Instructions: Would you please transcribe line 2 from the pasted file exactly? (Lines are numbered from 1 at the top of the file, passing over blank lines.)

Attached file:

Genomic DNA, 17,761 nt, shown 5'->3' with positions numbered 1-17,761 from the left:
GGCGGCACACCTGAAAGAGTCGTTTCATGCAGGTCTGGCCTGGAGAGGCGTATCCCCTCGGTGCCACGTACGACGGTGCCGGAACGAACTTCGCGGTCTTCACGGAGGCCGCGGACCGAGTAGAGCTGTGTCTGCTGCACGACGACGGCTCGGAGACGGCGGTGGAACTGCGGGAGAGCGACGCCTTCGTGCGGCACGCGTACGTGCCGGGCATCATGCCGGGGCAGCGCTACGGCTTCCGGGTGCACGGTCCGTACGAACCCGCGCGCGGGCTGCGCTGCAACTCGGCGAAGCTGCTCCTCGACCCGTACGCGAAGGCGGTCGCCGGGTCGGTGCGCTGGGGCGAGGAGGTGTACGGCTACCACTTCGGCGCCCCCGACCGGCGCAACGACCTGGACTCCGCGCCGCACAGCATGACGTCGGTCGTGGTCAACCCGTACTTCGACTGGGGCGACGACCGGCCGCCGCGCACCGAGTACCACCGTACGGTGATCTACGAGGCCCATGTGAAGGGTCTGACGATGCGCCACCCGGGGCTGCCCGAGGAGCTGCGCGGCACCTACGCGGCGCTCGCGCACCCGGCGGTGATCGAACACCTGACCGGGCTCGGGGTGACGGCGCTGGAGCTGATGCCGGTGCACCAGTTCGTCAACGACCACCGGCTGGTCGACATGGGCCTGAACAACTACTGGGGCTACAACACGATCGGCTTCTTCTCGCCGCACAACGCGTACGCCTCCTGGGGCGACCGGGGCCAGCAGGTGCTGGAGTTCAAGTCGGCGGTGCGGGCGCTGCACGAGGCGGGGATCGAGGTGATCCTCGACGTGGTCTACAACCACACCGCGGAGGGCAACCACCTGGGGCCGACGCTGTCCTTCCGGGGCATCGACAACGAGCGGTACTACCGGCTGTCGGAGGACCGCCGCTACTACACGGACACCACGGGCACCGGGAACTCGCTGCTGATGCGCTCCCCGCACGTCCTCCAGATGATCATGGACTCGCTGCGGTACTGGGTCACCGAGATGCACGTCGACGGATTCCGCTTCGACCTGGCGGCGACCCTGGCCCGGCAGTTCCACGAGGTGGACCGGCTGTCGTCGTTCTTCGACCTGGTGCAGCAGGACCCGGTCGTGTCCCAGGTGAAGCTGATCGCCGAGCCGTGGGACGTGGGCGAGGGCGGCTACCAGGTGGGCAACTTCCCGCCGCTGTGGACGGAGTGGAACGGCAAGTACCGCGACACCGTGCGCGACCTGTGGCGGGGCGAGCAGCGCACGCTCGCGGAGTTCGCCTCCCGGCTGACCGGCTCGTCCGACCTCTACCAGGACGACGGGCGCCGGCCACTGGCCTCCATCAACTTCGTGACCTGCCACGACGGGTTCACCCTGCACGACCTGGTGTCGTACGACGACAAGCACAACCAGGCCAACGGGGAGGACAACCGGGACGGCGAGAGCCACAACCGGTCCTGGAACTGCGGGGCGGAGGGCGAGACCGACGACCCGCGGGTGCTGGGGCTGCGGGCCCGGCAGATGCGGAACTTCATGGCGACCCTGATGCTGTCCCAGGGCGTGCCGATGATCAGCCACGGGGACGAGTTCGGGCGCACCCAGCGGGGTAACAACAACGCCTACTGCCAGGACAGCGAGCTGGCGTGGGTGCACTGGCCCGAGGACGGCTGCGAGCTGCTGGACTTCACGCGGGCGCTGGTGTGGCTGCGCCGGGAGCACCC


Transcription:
GGCGGCACACCTGAAAGAGTCGTTTCATGCAGGTCTGGCCTGGAGAGGCGTATCCCCTCGGTGCCACGTACGACGGTGCCGGAACGAACTTCGCGGTCTTCACGGAGGCCGCGGACCGAGTAGAGCTGTGTCTGCTGCACGACGACGGCTCGGAGACGGCGGTGGAACTGCGGGAGAGCGACGCCTTCGTGCGGCACGCGTACGTGCCGGGCATCATGCCGGGGCAGCGCTACGGCTTCCGGGTGCACGGTCCGTACGAACCCGCGCGCGGGCTGCGCTGCAACTCGGCGAAGCTGCTCCTCGACCCGTACGCGAAGGCGGTCGCCGGGTCGGTGCGCTGGGGCGAGGAGGTGTACGGCTACCACTTCGGCGCCCCCGACCGGCGCAACGACCTGGACTCCGCGCCGCACAGCATGACGTCGGTCGTGGTCAACCCGTACTTCGACTGGGGCGACGACCGGCCGCCGCGCACCGAGTACCACCGTACGGTGATCTACGAGGCCCATGTGAAGGGTCTGACGATGCGCCACCCGGGGCTGCCCGAGGAGCTGCGCGGCACCTACGCGGCGCTCGCGCACCCGGCGGTGATCGAACACCTGACCGGGCTCGGGGTGACGGCGCTGGAGCTGATGCCGGTGCACCAGTTCGTCAACGACCACCGGCTGGTCGACATGGGCCTGAACAACTACTGGGGCTACAACACGATCGGCTTCTTCTCGCCGCACAACGCGTACGCCTCCTGGGGCGACCGGGGCCAGCAGGTGCTGGAGTTCAAGTCGGCGGTGCGGGCGCTGCACGAGGCGGGGATCGAGGTGATCCTCGACGTGGTCTACAACCACACCGCGGAGGGCAACCACCTGGGGCCGACGCTGTCCTTCCGGGGCATCGACAACGAGCGGTACTACCGGCTGTCGGAGGACCGCCGCTACTACACGGACACCACGGGCACCGGGAACTCGCTGCTGATGCGCTCCCCGCACGTCCTCCAGATGATCATGGACTCGCTGCGGTACTGGGTCACCGAGATGCACGTCGACGGATTCCGCTTCGACCTGGCGGCGACCCTGGCCCGGCAGTTCCACGAGGTGGACCGGCTGTCGTCGTTCTTCGACCTGGTGCAGCAGGACCCGGTCGTGTCCCAGGTGAAGCTGATCGCCGAGCCGTGGGACGTGGGCGAGGGCGGCTACCAGGTGGGCAACTTCCCGCCGCTGTGGACGGAGTGGAACGGCAAGTACCGCGACACCGTGCGCGACCTGTGGCGGGGCGAGCAGCGCACGCTCGCGGAGTTCGCCTCCCGGCTGACCGGCTCGTCCGACCTCTACCAGGACGACGGGCGCCGGCCACTGGCCTCCATCAACTTCGTGACCTGCCACGACGGGTTCACCCTGCACGACCTGGTGTCGTACGACGACAAGCACAACCAGGCCAACGGGGAGGACAACCGGGACGGCGAGAGCCACAACCGGTCCTGGAACTGCGGGGCGGAGGGCGAGACCGACGACCCGCGGGTGCTGGGGCTGCGGGCCCGGCAGATGCGGAACTTCATGGCGACCCTGATGCTGTCCCAGGGCGTGCCGATGATCAGCCACGGGGACGAGTTCGGGCGCACCCAGCGGGGTAACAACAACGCCTACTGCCAGGACAGCGAGCTGGCGTGGGTGCACTGGCCCGAGGACGGCTGCGAGCTGCTGGACTTCACGCGGGCGCTGGTGTGGCTGCGCCGGGAGCACCC